Attention Deficit Disorder or Attention Deficit and Hyperactivity Disorder is a common neurobehavioural problem which affects 20% of boys and 8% of girls. It is believed to be caused by a deficiency in the transmission system which relays messages between cells in various parts of the brain. The majority of children with ADD/ADHD have auditory reception problems. Although they can hear, they have difficulty making sense of what they hear. They cannot tune out unwanted input and focus on selected sounds. It is this indiscriminate reception of auditory input which leads to the inability to concentrate their attention on a selected topic for any length of time. Poor functioning of the frontal lobe means the child cannot think quickly enough to ‘put the brakes on’ and control the impulse to act. This impulsiveness and hyperactivity also leads to behavioural problems and poor social skills.
How Sound Therapy may help
By stimulating the frontal lobe, Sound Therapy may restore the child’s ability to think quickly and put the brakes on before acting. It may also retrain the listening capacity or the auditory reception process, so that the child can learn to focus on the desired sound and to relay the sound directly to the language centre in the brain. Auditory reception problems are caused, in part, by the shutting down of the ear to certain frequencies of sound. The ear muscles become lazy and unresponsive and must be stimulated in order to regain the capacity to tune into the desired sound. Sound Therapy has been shown to help provide this rehabilitation for the ear and may help to re-organise the auditory transmission in the brain. This process helps to reduce stress and tension in the whole nervous system as the child becomes able to attend to a chosen stimulus instead of being constantly distracted by every sound in the environment.
How to use it
Regular listening to Sound Therapy is essential to receive successful results. The child should listen every day if possible for between 30 and 60 minutes. If it is possible to get the child to listen for longer than this each day, that will be even more beneficial. It may be difficult to persuade a child with ADD to sit still and listen – and although there is nothing wrong with listening on a personal music player while moving around, a child which is hyperactive may put the device at risk! Some parents have found they have more success in getting children with ADD to listen during sleep. If the child is a restless sleeper, the mini phones can be taped in to the ear with surgical tape, or you can use headphones that clip around the back of the ear. Be sure to place the headphone marked R in the right ear.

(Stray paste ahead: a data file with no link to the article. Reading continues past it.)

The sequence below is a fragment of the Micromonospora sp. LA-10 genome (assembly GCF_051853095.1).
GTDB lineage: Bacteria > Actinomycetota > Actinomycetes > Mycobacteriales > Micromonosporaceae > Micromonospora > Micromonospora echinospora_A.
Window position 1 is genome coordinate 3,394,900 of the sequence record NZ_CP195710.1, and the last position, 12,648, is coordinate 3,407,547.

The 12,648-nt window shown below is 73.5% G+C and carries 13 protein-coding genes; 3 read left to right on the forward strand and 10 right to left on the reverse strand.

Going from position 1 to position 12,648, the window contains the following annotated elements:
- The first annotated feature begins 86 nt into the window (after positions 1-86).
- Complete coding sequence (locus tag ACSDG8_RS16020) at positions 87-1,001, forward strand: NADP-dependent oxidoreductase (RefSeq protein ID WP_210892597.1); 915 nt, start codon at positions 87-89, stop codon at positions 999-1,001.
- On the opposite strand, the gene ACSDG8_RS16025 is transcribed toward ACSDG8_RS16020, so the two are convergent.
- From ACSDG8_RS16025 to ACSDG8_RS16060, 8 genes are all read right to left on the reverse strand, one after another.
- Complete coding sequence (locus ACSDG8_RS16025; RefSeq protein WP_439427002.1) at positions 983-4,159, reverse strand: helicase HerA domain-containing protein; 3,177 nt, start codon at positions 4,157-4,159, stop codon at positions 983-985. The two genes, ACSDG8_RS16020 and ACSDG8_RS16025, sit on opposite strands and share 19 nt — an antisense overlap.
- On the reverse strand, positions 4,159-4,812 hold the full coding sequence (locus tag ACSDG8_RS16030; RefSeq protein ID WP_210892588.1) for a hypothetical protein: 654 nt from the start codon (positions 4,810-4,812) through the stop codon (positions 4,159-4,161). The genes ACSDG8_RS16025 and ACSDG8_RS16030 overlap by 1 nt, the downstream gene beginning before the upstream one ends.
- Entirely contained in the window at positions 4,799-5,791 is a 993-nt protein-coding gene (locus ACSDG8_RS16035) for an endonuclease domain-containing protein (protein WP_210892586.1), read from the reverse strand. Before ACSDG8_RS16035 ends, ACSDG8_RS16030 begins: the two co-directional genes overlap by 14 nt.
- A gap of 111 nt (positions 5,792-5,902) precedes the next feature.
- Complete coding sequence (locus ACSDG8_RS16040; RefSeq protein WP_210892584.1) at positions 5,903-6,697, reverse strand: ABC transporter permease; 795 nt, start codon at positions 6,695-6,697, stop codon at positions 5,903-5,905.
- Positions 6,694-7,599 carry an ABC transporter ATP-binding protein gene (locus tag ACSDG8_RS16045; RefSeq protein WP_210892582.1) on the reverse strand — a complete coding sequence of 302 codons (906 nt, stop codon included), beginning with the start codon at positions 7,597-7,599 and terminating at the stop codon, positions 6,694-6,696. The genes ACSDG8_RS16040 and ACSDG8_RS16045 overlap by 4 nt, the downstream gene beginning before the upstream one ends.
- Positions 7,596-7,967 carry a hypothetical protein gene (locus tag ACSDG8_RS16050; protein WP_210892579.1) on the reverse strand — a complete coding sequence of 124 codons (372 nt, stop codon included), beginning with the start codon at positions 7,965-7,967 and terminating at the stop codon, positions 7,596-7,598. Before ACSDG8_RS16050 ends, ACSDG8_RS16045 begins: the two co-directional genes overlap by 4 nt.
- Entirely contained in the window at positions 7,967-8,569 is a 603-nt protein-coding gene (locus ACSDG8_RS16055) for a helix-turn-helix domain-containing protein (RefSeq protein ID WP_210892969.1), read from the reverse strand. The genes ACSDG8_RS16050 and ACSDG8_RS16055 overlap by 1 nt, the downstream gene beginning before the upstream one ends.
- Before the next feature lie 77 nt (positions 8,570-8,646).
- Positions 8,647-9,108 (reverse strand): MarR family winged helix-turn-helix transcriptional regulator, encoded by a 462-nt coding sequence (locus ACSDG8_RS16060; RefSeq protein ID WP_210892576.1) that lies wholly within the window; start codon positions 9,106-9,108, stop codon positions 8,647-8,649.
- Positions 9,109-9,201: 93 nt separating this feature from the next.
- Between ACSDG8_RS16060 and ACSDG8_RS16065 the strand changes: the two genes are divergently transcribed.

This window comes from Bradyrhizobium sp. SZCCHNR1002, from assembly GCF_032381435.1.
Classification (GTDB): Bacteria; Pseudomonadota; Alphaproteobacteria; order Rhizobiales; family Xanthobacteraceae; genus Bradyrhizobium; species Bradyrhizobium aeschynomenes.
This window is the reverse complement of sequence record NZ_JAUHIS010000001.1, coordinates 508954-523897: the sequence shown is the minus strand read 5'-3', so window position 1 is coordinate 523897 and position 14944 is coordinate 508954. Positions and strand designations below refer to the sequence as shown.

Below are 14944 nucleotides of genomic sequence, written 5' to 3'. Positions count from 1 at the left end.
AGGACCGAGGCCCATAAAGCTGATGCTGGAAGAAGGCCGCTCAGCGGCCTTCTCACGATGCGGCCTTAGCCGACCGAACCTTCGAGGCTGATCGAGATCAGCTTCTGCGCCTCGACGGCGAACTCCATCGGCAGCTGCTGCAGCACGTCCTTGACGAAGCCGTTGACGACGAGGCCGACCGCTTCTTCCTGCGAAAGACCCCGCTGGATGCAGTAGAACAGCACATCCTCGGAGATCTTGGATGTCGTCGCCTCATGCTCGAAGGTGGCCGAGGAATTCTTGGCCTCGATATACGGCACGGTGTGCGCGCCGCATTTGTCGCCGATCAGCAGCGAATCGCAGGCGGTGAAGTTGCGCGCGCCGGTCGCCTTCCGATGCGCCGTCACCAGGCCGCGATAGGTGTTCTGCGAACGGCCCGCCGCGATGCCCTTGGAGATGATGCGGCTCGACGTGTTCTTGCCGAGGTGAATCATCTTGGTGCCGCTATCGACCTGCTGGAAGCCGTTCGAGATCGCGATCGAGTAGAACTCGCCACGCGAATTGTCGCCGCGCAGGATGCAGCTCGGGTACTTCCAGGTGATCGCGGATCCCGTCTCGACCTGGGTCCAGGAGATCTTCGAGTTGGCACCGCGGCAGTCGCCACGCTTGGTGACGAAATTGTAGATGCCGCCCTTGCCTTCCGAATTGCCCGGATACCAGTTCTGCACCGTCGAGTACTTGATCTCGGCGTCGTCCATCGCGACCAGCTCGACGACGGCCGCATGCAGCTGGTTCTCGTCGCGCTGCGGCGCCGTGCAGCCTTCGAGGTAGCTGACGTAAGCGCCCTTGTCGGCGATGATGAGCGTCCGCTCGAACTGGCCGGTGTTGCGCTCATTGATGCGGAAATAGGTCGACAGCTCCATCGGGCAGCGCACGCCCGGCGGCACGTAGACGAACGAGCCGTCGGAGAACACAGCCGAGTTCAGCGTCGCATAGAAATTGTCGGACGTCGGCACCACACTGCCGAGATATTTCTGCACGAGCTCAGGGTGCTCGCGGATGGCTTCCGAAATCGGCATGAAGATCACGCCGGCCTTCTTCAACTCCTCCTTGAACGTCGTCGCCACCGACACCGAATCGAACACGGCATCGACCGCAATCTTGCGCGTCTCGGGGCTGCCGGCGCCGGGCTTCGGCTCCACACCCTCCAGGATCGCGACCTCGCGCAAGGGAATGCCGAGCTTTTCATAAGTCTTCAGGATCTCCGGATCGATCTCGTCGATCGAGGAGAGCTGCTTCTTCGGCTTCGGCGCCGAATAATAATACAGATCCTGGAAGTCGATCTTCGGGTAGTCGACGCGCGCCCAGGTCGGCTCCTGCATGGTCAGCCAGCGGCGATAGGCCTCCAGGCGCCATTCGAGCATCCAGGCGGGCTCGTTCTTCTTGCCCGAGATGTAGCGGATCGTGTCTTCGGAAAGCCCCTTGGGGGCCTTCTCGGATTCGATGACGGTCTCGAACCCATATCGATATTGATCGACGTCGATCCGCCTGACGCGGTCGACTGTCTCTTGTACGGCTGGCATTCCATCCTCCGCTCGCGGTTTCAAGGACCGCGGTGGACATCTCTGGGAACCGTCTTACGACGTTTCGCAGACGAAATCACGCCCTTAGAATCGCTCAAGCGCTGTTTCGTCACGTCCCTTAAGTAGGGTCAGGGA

There is nothing wrong with offering incentives to get the child to listen. The promise of a reward once the child has done say, 100 hours of listening may prove effective in some cases.
What it achieves
Very dramatic results may be achieved with Sound Therapy for children with ADD. The first change you may observe could be a marked decrease in activity (for overactive children) while under active children may become more energized. As listening discrimination is re-trained, memory and concentration improve so that learning can be achieved with a great deal less effort. Sleep and appetite problems are resolved as the whole system becomes calmer and less erratic. The behavioural difficulties, such as impulsiveness and aggression are now brought down to a manageable level. The child may now be able to pay attention in class, understand and follow instructions and be motivated to communicate and learn.
To gain an in depth understanding of how Sound Therapy can help children with ADD/ADHD, you may like to read Rafaele Joudry’s book, Why Aren’t I Learning?